These measures were pursued not despite the moralistic roots of the president’s agenda, but because of them. Those who believe that they are on the path of righteousness, who are crusaders for the objective Good, will frequently become convinced that there can be no limitations on the weapons used to achieve their ends. The moral imperative of their agenda justifies—even requires—all steps undertaken to fulfill it. As the president ceaselessly proclaimed the Goodness at the heart of America’s destiny and its role in the world, his actions have resulted in an almost full-scale destruction of America’s moral credibility in almost every country and on every continent. The same president who has insisted that core moralism drive him has brought America to its lowest moral standing in history.
A lot of this, a lot of the embrace of Evil in order to do Good, is given room to flourish because of the neo-conservative theory that there are different truths for different kinds of people. As Greenwald quotes the neo-conservative spokesperson, Bill Kristol:
There are truths appropriate for children; truths that are appropriate for students; truths that are appropriate for educated adults; and truths that are appropriate for highly educated adults, and the notion that there should be one set of truths available to everyone is a modern democratic fallacy. It doesn’t work.
Of course, the self-designated “highly educated adults” take responsibility for hiding their truths from the ignorant masses, worried that too much of their truth in the wrong hands will lead to political unrest. Here, Bill’s father, Irving Kristol, lauds the perspective of political philosopher Leo Strauss:
What made [Strauss] so controversial within the academic community was his disbelief in the Enlightenment dogma that “the truth will make men free.” … Strauss was an intellectual aristocrat who thought that “the truth could make some minds free,” but he was convinced that there was an inherent conflict between philosophic truth and political order, and that the popularization and vulgarization of these truths might import unease, turmoil and the release of popular passions hitherto held in check by tradition and religion with utterly unpredictable, but mostly negative, consequences.
Let me take a quick aside here. I know that whole books have been written about these ideas, and I don’t have the scholarship to speak to it authoritatively, but still…how do people delude themselves into thinking these things could possibly be true? Obscuring “truth” from the masses may help you achieve certain objectives—but human happiness isn’t one of them.
But my point in going down this particular neo-conservative rabbit hole is to say, whatever your political or philosophical position may be, it’s much easier to claim your wholesome ends justify your nefarious means if you also subscribe to the idea that there are certain bits of knowledge that your political underclass needn’t worry themselves about. Knowledge, say, of your nefarious means. It’s much harder to justify Evil, in other words, if you don’t get to perpetrate it under the cover of night.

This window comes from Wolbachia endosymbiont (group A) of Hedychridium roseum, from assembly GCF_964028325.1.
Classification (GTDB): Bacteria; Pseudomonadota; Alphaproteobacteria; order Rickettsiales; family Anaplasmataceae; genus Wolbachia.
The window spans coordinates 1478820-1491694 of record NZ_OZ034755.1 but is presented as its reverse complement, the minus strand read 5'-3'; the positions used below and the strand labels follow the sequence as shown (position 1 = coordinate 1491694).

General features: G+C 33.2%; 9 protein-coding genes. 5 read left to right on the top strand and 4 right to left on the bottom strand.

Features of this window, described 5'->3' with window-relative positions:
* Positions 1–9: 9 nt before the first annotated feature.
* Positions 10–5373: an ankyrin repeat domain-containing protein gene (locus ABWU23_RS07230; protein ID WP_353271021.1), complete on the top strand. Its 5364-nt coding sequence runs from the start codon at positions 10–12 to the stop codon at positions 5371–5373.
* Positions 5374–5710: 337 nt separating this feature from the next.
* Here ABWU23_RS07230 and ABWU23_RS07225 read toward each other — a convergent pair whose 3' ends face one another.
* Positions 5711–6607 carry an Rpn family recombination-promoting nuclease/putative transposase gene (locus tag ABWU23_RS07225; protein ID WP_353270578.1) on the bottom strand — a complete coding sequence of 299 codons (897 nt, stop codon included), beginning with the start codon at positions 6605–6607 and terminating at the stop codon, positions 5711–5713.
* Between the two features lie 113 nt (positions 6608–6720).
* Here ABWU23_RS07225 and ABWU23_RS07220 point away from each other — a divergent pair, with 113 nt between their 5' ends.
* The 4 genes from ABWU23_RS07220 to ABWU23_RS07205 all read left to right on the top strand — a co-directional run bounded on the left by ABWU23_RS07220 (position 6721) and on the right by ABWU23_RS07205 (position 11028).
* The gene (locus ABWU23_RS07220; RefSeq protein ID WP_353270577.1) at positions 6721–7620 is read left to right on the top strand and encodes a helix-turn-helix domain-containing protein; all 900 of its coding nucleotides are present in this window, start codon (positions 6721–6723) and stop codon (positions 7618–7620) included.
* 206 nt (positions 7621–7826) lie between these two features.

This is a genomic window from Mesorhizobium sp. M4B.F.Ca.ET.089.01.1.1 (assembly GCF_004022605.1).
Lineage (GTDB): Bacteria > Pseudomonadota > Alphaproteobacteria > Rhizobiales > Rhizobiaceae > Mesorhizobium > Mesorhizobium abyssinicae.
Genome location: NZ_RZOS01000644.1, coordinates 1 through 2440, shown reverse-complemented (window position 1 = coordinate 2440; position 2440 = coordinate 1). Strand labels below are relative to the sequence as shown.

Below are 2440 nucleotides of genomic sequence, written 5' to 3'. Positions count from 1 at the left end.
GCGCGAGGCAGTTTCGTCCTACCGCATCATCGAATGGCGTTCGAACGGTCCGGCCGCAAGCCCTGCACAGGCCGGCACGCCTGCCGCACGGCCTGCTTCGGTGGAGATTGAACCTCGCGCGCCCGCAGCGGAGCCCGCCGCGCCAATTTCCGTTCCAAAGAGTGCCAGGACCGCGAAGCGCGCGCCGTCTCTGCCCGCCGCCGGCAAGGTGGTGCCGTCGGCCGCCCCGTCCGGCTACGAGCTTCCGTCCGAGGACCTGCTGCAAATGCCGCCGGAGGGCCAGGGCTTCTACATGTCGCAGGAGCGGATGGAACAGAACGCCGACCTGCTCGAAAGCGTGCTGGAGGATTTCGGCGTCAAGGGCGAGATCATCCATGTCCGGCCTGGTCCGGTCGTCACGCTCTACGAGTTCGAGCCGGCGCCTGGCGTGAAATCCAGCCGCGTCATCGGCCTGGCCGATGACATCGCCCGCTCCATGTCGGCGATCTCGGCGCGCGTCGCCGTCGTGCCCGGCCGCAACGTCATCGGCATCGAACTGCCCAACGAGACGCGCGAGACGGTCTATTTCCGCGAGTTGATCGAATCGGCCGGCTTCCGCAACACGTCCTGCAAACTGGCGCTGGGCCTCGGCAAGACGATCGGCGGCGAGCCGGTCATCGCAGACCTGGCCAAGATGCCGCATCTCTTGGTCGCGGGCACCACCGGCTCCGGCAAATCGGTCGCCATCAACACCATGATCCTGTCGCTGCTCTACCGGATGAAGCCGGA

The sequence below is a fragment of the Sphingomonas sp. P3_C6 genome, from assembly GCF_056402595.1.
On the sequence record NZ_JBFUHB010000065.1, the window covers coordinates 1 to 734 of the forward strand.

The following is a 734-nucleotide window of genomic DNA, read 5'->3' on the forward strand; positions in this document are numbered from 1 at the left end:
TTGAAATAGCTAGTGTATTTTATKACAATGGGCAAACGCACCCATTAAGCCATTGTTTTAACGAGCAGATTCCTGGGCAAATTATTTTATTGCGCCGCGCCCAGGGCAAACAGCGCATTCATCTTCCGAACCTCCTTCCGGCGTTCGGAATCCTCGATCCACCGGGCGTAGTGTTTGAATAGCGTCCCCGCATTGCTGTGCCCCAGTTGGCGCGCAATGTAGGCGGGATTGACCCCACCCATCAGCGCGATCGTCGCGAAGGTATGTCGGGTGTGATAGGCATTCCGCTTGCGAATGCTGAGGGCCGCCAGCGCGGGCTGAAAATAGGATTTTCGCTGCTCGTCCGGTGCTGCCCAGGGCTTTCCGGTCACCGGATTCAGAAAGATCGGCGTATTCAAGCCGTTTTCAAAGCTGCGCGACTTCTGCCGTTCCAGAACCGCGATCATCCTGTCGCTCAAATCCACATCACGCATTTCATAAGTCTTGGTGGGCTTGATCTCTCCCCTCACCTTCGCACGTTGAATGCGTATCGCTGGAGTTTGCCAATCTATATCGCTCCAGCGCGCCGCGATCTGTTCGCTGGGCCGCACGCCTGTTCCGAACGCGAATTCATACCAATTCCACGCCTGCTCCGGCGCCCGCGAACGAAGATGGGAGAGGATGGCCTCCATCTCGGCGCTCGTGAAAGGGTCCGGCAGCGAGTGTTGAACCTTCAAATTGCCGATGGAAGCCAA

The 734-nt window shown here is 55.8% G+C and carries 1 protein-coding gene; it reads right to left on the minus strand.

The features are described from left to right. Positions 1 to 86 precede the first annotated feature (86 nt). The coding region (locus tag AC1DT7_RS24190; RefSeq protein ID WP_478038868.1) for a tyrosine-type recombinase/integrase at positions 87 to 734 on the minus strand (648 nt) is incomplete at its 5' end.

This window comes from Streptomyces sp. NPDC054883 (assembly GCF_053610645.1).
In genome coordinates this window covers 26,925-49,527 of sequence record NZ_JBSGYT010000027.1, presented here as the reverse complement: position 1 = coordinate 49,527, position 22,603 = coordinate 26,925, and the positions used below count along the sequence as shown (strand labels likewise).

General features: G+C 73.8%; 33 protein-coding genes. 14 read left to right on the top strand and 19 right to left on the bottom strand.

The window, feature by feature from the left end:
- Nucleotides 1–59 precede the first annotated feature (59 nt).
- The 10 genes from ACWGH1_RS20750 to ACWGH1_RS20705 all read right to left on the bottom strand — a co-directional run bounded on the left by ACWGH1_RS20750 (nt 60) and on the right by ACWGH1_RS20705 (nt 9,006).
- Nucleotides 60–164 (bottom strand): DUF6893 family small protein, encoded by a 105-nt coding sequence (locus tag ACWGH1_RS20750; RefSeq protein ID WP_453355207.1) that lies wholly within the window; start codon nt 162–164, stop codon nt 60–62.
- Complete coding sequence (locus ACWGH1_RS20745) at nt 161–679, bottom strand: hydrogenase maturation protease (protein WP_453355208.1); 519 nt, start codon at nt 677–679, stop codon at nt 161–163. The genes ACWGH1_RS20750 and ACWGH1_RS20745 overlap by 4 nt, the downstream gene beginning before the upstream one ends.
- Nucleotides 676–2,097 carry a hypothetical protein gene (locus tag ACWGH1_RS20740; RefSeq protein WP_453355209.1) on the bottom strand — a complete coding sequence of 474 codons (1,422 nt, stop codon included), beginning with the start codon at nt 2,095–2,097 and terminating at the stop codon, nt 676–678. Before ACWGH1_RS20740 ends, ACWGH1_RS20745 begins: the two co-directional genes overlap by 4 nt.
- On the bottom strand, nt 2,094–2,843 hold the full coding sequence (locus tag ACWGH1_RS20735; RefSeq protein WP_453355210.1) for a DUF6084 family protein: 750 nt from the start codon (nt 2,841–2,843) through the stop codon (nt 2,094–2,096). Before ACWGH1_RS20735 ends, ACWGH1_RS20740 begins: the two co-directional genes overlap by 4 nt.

This all would be one thing if we could ascribe this political philosophy to one man—to President Bush, who’s now gone and no longer able to affect United States policy. But that, sadly, is not the case. Greenwald’s criticism of Bush and his view are less about Bush as an individual and more about the political movement that embraced him.
George W. Bush is a single individual, who will permanently leave the American political stage on January 20, 2009. But the political movement that transformed Bush into an icon—and which loyally supported, glorified, and sustained him—is not going anywhere. Bush is but a by-product and a perfect reflection of that movement, one which has been weakened and diminished by Bush’s staggering unpopularity but is far from dead. It intends to rejuvenate itself by finding a new leader, one who appears cosmetically different from the deeply unpopular Bush, but who, in reality, shares Bush’s fundamental beliefs about the world (which are the core beliefs of that movement) and who intends to follow the same disastrous course Bush has chosen for this country.
To understand Bush and his presidency, then, is not merely a matter of historical interest. Examining the dynamic driving his presidency is also vital for understanding the right-wing political movement that has dominated our political landscape since the mid-1990s—a movement that calls itself “conservative” but which, as many traditional conservatives have themselves complained, has no actual allegiance to the political principles for which conservatism claims to stand. That is the movement that George Bush has come to embody, and the attitude of the Bush presidency, the ones which have spawned such a tragic legacy for our country, are the same attributes driving the movement that created, supported, and sustained that presidency.
Greenwald calls this movement evangelical, and I think he means that in more of a political context than a religious one. But religious belief is a big part of what drives it. And those religious beliefs have what I think could be frightening consequences for our world.
That faction is driven by the general theological belief that God’s will is for Jews to occupy all of “Greater Israel,” which will occur only once the enemies of Israel are defeated. There is no question—because many of their key leaders have said so themselves—that evangelicals, who compose a substantial part of President Bush’s most loyal following, have become fanatically “pro-Israel” in their foreign policy views because they believe that strengthening Israel is a necessary prerequisite for Rapture to occur—for the world to be ruled by Christianity upon Jesus’ apocalyptic return to Earth—and they believe that can occur only once “Greater Israel” is unified under Jewish control.